Our 2017-18 Tennessee Advocacy Committee is composed of individuals from across the state with different occupations, who have a great interest in advocating for policy change for heart-health issues. Throughout the year, we will introduce some of our members. Today, we'd like you to meet Bonita Nolan of Winchester.
hero_image_alt_text===photo of Bonita Nolan
Heart disease runs in my family on both sides. My paternal grandfather passed away from complications from a heart attack. My maternal grandmother passed away from cardiac arrest. My father’s heart required five bypasses when he was 48. My mother had vascular disease and had an aortic aneurism which required surgery. She passed away three years later. Yes, heart disease has impacted my life for many years.
On April 10, 2017, I had an Acute STEMI. My left coronary artery was 100% blocked and I had other blockages as well.
I thought that I was battling severe acid reflux. I was taking prescribed acid reducers and eating TUMS like they were candy. I was sleeping propped up on the couch because laying down made it unbearable. About every hour and a half I would have a “flare up”. I would call my friend to stay on the phone with me until it passed. I would squeeze a pillow at my chest as it seemed to help me through the “fare ups” that usually lasted about ten to fifteen minutes. It felt like severe acid reflux with stabbing pain that rain across my upper arm all the way across my chest to the other arm.
The “flare ups” would come and go and I had periods of time when I thought it was over and I felt better. Then, it would hit me again. It never crossed my mind that it could be a heart attack. Well, it did, but I dismissed that idea. I was only 48 and acid reflux made more sense.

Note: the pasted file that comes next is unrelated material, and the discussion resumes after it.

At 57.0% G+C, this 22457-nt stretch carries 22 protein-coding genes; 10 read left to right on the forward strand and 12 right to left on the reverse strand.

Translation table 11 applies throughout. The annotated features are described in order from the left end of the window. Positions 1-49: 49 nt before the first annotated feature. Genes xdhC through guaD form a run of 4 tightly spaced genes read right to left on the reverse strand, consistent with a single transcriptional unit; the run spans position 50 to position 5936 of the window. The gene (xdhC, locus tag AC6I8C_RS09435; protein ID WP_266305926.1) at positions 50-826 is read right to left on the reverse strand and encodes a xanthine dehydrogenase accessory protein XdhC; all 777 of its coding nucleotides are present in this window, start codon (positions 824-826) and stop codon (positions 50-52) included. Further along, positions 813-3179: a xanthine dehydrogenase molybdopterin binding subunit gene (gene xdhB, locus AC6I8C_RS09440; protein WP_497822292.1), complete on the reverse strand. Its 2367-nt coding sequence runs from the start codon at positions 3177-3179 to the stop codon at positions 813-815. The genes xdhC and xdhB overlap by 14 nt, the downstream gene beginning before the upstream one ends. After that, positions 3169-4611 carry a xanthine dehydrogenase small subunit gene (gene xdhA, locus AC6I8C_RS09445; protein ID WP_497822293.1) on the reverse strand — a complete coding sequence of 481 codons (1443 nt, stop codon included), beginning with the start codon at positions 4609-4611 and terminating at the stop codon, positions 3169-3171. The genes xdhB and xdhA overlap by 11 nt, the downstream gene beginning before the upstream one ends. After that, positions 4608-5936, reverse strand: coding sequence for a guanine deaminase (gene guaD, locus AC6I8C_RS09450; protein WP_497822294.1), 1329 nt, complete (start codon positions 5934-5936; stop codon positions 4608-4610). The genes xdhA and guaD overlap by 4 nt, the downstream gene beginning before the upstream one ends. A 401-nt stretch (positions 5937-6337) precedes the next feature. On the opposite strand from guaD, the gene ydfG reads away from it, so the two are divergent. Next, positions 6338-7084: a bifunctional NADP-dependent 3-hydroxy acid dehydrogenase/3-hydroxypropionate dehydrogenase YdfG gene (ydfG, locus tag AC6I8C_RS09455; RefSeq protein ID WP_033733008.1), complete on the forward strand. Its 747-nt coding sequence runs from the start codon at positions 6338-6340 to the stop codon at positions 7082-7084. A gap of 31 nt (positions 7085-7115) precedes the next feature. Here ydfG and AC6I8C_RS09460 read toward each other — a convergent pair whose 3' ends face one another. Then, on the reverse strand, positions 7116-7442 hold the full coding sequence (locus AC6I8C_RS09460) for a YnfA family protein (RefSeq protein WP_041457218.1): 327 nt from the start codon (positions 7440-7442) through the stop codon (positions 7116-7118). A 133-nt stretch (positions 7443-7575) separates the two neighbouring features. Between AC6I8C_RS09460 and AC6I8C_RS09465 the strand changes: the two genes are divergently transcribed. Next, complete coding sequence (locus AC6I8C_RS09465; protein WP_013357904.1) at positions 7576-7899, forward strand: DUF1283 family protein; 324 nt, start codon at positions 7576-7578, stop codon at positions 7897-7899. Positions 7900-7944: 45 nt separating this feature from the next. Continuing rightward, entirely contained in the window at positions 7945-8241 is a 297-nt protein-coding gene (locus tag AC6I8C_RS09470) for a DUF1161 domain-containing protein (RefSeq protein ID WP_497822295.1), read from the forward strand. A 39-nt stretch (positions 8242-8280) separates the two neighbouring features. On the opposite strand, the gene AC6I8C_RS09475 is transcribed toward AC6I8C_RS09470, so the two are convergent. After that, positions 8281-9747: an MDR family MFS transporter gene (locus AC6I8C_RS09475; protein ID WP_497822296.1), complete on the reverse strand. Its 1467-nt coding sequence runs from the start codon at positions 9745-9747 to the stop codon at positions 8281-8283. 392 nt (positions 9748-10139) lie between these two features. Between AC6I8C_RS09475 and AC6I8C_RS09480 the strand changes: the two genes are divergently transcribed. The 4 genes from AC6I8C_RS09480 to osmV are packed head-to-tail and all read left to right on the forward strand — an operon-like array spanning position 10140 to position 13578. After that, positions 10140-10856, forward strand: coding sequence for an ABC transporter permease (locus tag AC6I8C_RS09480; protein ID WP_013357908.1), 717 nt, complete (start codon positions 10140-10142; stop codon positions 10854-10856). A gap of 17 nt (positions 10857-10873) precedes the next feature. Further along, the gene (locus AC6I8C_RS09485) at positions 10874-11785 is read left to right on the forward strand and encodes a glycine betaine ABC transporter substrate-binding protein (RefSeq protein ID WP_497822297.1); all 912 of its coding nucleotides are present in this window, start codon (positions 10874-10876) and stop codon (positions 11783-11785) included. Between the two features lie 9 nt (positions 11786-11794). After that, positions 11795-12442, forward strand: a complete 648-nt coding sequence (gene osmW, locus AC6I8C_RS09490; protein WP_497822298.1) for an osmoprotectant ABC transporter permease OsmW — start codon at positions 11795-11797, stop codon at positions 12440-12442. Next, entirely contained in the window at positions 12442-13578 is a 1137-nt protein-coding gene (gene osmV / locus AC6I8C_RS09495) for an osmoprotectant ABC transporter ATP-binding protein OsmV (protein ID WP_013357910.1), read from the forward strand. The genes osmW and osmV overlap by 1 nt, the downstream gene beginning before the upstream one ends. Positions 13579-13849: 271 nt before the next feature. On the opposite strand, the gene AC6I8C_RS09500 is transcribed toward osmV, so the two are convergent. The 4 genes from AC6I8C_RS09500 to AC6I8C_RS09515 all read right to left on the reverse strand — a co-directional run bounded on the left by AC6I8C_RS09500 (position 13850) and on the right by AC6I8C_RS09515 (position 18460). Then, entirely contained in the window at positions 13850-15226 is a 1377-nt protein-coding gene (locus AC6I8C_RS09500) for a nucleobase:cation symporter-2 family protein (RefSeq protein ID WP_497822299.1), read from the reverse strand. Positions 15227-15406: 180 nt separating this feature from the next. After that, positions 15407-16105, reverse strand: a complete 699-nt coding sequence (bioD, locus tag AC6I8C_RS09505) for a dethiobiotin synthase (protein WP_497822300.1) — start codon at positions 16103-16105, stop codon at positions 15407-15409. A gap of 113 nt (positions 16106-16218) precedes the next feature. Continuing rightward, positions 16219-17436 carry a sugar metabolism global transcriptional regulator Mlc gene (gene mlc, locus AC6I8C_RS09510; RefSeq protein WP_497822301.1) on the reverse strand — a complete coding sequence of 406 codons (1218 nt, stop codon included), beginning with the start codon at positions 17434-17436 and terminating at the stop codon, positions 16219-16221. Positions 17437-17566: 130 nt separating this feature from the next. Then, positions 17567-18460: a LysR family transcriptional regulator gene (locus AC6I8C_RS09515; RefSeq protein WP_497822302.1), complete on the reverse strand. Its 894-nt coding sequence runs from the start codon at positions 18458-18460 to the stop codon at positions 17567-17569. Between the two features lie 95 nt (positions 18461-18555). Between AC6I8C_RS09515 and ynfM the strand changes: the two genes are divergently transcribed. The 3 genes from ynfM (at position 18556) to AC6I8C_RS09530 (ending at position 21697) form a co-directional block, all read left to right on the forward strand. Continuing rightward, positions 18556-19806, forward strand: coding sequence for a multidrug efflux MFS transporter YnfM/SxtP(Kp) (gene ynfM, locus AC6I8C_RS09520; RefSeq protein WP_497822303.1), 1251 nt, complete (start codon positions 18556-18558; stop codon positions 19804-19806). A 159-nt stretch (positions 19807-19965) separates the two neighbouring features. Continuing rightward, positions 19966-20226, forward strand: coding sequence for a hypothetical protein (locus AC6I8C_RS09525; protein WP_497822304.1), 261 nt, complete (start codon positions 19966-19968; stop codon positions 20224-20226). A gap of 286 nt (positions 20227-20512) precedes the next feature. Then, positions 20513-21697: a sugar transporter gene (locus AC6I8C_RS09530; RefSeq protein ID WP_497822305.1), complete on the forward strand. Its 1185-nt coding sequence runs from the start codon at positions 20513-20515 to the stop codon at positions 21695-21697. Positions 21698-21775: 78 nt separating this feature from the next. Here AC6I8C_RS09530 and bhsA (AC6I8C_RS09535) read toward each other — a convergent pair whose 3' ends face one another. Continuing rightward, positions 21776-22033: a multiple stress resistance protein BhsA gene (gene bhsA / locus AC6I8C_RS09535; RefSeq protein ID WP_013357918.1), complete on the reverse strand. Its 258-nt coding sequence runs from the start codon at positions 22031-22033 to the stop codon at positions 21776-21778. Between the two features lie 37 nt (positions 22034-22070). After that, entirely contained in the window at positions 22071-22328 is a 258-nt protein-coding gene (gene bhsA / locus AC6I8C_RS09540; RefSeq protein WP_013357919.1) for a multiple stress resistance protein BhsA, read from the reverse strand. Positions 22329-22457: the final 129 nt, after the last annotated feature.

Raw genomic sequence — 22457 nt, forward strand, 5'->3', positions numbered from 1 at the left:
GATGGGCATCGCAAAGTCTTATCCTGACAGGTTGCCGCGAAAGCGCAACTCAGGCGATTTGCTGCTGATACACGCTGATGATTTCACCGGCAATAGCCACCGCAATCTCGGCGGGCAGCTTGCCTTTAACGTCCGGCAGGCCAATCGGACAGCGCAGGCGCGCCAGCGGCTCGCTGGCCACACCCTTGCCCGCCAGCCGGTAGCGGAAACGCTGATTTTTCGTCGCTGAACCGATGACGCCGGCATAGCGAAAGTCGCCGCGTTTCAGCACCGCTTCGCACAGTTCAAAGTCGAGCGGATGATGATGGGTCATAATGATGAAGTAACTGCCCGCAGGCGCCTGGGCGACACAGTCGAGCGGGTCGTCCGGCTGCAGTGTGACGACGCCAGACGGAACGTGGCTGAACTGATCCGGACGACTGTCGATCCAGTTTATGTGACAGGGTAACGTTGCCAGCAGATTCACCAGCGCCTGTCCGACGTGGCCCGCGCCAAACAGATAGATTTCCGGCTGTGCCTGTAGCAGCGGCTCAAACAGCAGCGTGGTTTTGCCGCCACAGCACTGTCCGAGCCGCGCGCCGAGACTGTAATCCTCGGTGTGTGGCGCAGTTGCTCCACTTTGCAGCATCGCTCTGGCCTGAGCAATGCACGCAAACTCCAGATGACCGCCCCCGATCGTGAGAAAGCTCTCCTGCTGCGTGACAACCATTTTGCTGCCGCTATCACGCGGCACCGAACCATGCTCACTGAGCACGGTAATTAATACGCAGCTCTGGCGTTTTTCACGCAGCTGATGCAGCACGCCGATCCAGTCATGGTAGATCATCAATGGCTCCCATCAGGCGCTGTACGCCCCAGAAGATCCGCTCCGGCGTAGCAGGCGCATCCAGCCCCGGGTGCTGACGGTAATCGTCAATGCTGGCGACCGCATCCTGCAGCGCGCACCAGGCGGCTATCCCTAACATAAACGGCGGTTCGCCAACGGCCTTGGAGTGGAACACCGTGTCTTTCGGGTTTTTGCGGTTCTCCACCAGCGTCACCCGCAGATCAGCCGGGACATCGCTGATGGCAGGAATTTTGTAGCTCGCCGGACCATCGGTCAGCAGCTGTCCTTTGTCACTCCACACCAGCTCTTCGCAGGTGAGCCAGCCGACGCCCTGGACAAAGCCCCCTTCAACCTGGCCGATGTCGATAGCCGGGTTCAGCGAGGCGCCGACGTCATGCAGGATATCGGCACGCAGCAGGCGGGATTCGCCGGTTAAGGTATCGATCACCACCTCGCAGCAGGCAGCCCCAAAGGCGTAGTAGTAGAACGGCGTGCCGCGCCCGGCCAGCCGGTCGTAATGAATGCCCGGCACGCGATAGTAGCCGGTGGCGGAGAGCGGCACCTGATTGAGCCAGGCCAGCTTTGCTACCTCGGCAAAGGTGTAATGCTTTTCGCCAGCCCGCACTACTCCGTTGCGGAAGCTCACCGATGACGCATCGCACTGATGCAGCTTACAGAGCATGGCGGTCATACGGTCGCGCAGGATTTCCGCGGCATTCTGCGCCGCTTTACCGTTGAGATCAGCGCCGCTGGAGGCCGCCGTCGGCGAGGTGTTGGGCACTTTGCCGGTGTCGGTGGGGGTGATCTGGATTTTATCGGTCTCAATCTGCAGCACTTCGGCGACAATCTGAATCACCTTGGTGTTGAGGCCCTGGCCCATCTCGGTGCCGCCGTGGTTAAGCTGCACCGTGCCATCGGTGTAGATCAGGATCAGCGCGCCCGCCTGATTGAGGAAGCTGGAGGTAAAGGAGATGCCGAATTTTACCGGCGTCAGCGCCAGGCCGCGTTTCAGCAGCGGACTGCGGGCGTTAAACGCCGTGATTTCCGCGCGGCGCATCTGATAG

The day that changed my life forever, started out with me at work. I had called my primary physician to request a referral to get an esophageal scope to find out what was going on and get it fixed quickly. When I called to make the appointment, they couldn’t get me in for a week or so. I explained that that wasn’t going to work that I needed something done right now. At that point, I realized that it was quickly getting worse and was now consistent. I had a co-worker drive me to the ER about five minutes away.
Once I was at the ER and taken back it was a whirlwind of activity. I was barely fully connected to the ECG when I was swarmed by easily fifteen people all focusing on me! When one of the many nurses gave me four baby aspirin and a nitroglycerin tablet to put under my tongue, I realized that yes, I was having a heart attack. My step-mother who I had called on the way to meet me there was questioning if I should be transported to a larger hospital in Nashville. The simple answer was, “there isn’t time”. I was immediately rushed into the cardiac cath lab where I was fitted with drug eluding stent in my left coronary artery. I spent five days in the hospital and a couple of months at home in recovery.
I participated in cardiac rehab which was very helpful. They made me feel at ease as I slowly worked back into activity and raising my heart rate. As I continued to recover, I didn’t feel as though I was recovering as much as I should have been. I questioned this over and over again. Shouldn’t I be able to do more at this point? We did a stress test to see how my heart was recovering. When we did, we found that another blockage in my left coronary had increased from 60% to 85% and another stent was needed. In September, I had a second stent placed in my left coronary artery.
I am grateful and blessed that we have a cardiac cath lab in my small rural town’s hospital and a cardiologist who is saving lives there daily. I am still adjusting to my “new normal”. I still have three blockages. I have two 50% blockages in my left and right coronary arteries. I have a 90% blockage in my aorta. I have been able to work to increase my heart health and my ejection fraction and am on track to have my aorta stented in the coming months. I know that having it stented is going to make a big difference in my quality of life. I look forward to continued success in my recovery and to better days ahead!